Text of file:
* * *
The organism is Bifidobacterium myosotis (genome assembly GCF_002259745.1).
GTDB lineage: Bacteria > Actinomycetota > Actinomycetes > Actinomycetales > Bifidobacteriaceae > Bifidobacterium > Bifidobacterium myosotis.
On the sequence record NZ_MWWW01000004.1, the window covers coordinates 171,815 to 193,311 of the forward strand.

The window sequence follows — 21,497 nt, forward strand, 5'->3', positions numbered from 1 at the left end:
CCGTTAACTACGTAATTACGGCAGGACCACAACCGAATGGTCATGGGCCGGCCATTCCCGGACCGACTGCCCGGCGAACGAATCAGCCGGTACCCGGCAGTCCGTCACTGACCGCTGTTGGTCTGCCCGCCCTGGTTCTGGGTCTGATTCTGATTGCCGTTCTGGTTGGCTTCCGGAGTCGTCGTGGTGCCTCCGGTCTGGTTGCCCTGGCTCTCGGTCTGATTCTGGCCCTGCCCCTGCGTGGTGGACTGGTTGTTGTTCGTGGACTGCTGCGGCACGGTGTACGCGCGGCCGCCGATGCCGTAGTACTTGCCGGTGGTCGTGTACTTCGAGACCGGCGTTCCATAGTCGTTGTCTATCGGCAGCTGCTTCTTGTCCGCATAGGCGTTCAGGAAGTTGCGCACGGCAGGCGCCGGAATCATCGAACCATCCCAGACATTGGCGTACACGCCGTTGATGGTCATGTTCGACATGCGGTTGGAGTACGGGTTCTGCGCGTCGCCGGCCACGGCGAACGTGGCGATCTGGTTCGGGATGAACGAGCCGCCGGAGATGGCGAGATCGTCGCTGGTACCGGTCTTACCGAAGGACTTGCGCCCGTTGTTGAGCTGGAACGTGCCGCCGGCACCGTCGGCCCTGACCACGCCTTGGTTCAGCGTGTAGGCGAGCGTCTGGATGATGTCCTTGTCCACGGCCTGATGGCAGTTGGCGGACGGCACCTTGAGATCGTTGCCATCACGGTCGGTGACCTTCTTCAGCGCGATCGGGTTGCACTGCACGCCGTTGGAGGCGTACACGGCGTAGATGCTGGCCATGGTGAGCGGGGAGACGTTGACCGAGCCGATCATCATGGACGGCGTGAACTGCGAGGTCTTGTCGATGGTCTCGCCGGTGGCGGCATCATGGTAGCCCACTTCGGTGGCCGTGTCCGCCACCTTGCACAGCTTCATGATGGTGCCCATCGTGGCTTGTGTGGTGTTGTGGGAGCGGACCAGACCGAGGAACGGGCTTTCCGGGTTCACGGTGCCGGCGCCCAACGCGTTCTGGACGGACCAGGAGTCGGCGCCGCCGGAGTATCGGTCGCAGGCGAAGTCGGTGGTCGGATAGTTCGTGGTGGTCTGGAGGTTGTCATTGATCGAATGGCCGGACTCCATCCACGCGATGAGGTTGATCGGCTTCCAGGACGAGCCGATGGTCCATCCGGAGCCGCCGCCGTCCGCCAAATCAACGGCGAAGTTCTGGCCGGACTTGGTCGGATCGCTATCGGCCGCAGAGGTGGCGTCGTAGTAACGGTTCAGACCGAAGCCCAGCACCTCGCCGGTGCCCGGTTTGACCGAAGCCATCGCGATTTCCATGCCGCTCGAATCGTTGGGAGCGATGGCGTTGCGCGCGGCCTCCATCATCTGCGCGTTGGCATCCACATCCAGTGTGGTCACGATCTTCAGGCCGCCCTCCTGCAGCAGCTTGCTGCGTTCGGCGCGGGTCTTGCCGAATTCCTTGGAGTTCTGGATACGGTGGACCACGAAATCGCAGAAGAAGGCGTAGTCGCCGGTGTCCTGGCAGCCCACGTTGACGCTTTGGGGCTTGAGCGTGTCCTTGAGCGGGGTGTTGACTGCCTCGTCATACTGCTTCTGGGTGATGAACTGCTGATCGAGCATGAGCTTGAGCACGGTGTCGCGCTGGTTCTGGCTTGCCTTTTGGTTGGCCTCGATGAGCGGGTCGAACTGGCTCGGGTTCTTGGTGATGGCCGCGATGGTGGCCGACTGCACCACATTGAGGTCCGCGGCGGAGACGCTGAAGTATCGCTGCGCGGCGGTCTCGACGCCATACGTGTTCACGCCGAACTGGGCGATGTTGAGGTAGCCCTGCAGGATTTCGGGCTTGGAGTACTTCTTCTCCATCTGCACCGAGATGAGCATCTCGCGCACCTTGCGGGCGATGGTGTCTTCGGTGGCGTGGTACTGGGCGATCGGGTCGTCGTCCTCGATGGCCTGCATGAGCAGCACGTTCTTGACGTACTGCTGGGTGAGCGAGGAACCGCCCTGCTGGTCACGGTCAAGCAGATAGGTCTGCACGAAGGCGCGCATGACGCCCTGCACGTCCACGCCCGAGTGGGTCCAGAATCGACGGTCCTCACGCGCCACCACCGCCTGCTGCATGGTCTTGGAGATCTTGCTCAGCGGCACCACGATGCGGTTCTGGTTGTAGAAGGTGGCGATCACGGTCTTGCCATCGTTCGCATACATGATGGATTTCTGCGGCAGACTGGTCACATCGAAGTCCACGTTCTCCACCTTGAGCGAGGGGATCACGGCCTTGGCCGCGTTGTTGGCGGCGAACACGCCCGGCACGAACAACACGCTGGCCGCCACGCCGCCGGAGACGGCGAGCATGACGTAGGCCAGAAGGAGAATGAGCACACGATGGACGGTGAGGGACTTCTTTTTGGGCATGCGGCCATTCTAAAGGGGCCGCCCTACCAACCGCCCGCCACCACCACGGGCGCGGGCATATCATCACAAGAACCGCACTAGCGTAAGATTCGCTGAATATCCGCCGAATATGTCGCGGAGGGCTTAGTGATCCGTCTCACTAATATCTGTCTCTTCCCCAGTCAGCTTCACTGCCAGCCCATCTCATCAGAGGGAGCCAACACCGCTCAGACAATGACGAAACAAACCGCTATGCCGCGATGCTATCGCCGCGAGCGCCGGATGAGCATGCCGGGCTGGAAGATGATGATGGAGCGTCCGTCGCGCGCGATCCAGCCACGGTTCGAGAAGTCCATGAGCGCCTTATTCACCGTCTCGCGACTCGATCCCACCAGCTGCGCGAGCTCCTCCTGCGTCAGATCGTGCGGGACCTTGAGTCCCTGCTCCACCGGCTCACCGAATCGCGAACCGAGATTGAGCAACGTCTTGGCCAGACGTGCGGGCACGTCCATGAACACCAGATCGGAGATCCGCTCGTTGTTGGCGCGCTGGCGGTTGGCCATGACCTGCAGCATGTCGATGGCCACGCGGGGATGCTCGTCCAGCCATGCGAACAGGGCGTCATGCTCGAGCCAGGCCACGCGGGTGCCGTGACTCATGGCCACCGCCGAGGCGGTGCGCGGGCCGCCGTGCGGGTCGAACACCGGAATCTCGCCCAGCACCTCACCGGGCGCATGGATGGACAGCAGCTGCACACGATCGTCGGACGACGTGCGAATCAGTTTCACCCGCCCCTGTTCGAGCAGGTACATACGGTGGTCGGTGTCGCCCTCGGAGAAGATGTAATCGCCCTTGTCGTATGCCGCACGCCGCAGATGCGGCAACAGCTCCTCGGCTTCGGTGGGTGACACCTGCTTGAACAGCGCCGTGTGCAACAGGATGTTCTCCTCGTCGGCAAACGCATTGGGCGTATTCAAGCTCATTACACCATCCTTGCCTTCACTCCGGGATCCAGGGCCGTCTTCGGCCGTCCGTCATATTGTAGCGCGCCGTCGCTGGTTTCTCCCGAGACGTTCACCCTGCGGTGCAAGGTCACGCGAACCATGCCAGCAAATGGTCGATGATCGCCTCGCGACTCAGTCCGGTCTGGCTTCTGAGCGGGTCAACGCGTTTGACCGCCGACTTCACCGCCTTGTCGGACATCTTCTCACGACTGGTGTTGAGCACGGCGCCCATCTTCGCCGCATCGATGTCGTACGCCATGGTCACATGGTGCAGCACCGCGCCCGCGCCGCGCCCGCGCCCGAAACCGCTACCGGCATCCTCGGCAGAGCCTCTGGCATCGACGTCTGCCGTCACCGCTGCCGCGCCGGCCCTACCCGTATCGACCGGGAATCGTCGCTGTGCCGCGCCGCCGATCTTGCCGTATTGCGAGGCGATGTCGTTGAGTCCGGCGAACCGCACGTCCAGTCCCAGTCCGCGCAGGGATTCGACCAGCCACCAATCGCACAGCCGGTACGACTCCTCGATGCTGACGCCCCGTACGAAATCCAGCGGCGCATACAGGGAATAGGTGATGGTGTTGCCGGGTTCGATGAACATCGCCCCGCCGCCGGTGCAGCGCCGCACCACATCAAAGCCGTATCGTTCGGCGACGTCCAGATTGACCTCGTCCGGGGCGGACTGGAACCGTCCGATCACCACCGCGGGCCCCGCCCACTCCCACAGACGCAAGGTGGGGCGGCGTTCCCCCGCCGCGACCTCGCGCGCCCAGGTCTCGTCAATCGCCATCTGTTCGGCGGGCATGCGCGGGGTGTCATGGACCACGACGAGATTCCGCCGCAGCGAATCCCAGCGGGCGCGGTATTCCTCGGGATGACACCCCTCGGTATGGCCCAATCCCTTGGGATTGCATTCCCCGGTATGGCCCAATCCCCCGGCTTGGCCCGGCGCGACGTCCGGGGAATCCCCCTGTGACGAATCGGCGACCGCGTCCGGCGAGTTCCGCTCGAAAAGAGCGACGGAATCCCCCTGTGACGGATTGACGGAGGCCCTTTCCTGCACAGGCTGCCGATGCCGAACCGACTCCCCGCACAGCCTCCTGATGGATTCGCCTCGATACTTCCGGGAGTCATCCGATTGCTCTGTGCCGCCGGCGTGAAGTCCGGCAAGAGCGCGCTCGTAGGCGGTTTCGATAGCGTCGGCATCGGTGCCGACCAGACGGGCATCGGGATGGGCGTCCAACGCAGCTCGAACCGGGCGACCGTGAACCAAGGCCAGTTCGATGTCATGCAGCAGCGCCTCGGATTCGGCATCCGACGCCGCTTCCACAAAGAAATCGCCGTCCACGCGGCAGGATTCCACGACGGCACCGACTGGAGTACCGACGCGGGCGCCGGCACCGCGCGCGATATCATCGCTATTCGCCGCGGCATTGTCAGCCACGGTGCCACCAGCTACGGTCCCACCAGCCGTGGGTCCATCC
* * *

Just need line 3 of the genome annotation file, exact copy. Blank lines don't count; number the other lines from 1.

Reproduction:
On the sequence record NZ_MWWW01000004.1, the window covers coordinates 171,815 to 193,311 of the forward strand.